Analysis-Malaysia’s palm oil producers adjust to labour shortages, higher recruitment costs

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10 mins read
FILE PHOTO: Worker loads palm oil fruit bunches at a plantation in Slim River

By Mei Mei Chu

KUALA LUMPUR – Malaysia’s palm oil producers are racing to adjust to an acute shortage of workers due to the coronavirus and sharply higher costs of recruitment as they make changes in response to accusations of forced labour.

The country, second only to Indonesia in palm oil production, has become more competitive in recent months due to higher export levies imposed by its southern neighbour. But mounting employment costs mean Malaysia risks losing that edge and potentially ceding market share to Indonesia.

The increased costs, alongside record-high fertilizer prices affecting both countries, pushed the key commodity to an all-time high in October. That has already forced up the price of the foodstuff worldwide, and is raising the costs of cosmetics and detergents and other products that palm oil is used in.

For a relared graphic, click https://fingfx.thomsonreuters.com/gfx/ce/zjpqkynjgpx/MalaysiaPoilvsFAO.png

The most pressing problem for palm oil producers such as FGV Holdings and Sime Darby Plantation is a lack of workers to harvest palm trees, a skilled and dangerous task.

“The current issues are an extreme manifestation of the fact that as incomes grow and workers, with greater options of urban employment, become less able or willing to do manual labour, attracting them to the plantations will become more difficult,” said Julian McGill, head of South East Asia at LMC International. “Soon there will be no ‘cheap’ labour.”

COVID EXODUS

Up until April last year as many as 337,000 migrant workers, mostly from Indonesia, worked on Malaysian plantations, making up about 80% of the workforce. Thousands of them flew home throughout the pandemic while Malaysia closed borders and stopped issuing new work permits to control the spread of the new coronavirus. Hundreds of undocumented workers were also deported.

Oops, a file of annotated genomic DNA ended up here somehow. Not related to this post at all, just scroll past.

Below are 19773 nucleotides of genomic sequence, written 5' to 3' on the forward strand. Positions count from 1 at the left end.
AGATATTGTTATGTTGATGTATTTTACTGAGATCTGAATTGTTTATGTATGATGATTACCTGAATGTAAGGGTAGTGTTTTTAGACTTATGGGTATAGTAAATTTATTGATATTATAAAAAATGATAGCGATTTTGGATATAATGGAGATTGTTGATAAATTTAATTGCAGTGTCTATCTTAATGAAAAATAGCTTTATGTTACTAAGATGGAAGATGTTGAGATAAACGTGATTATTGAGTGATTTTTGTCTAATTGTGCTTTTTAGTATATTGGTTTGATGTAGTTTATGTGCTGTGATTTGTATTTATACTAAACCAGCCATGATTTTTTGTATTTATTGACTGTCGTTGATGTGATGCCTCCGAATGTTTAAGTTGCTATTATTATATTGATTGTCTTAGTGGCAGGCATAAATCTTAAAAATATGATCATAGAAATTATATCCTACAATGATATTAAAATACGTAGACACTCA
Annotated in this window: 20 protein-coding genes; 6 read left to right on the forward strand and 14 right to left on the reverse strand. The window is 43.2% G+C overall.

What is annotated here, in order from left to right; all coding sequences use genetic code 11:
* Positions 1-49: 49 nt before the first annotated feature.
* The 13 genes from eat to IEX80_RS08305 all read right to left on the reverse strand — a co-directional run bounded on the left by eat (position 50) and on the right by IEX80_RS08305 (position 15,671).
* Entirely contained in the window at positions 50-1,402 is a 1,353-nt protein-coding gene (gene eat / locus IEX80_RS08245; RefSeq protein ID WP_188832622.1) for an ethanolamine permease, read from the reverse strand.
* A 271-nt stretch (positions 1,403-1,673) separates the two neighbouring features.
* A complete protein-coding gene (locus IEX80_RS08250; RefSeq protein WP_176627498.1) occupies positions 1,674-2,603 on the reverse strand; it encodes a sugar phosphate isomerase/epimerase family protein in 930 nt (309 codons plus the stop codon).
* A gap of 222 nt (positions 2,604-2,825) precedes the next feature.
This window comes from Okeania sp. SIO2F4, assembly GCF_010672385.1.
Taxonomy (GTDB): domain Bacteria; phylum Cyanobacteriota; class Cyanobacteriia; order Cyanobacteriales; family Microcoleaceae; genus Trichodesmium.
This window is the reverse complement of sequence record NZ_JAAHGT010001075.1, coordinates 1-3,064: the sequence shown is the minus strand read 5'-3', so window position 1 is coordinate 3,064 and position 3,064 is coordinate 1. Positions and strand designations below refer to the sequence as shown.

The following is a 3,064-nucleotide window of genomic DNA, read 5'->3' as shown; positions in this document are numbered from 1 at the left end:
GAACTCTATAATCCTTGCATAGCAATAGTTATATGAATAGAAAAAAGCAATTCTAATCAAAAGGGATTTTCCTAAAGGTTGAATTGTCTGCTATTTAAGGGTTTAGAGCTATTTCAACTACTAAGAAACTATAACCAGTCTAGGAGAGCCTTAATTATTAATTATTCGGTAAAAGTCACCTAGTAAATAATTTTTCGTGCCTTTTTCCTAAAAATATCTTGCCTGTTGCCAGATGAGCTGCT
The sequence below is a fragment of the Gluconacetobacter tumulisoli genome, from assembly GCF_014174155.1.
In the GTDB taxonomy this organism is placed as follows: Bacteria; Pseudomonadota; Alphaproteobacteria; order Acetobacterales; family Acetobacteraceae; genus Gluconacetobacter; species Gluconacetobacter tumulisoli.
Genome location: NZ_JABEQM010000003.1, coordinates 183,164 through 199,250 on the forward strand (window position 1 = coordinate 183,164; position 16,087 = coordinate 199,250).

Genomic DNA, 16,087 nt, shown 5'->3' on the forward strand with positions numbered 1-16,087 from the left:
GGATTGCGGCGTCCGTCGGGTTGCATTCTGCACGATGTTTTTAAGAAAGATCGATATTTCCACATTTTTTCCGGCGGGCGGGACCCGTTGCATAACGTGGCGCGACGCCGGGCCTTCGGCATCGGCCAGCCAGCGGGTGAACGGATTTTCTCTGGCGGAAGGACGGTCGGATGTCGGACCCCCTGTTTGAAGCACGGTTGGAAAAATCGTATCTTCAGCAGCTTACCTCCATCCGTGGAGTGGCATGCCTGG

As a result, Malaysia’s palm oil yields dropped to nearly 40-year lows this year as plantations operated with about 75,000 fewer workers than needed. The steep drop in production pushed palm oil prices to record highs and sparked concerns about food inflation.

For a related graphic on Malaysia vs Indonesia palm oil yields and production, click https://fingfx.thomsonreuters.com/gfx/ce/gkvlglbgopb/MalvsIndoPalmYieldsProdDec2021.png

To alleviate the situation, Malaysia in September approved the recruitment of 32,000 foreign workers for palm oil plantations, prioritising those from Indonesia. Although even if that many were hired, it would still leave plantations well below full capacity for the next peak harvest season of September to November 2022.

Plantation owners are finding it harder and more expensive to hire workers as they try to repair Malaysia’s standing in global markets caused by accusations of using forced labour.

U.S. Customs and Border Protection (CBP) banned imports of palm oil in 2020 from Sime Darby and FGV on suspicion of using forced labour, including debt bondage, violence and unlawful retention of identity documents. The bans are still in effect. Both companies have hired independent auditors to evaluate their operations and said they would engage with the CBP to address its concerns.

Similar accusations of forced labour have also been made by the CBP and rights groups against other industries in Malaysia, including rubber and electronics. In July, the U.S Department of State downgraded Malaysia to its labour watch list that includes China and North Korea.

“The risks of a failed or corrupt recruitment process to Malaysia’s government and industry reputation at this time, already reeling from U.S. forced labour sanctions and a blackened image globally, are real,” labour rights activist Andy Hall told Reuters.

Hall, who has been at the forefront of campaigns to end labour abuse in Malaysia and elsewhere in Asia, was hired by Sime Darby in October 2020 as an ethical recruitment consultant.

IMAGE REPAIR


To try to address the issues and repair its image overseas, plantations have invested millions of ringgit to improve recruitment processes, upgrade housing for workers, provide lockers for workers to keep their passports in and hire auditors and consultants to assess their labour practices.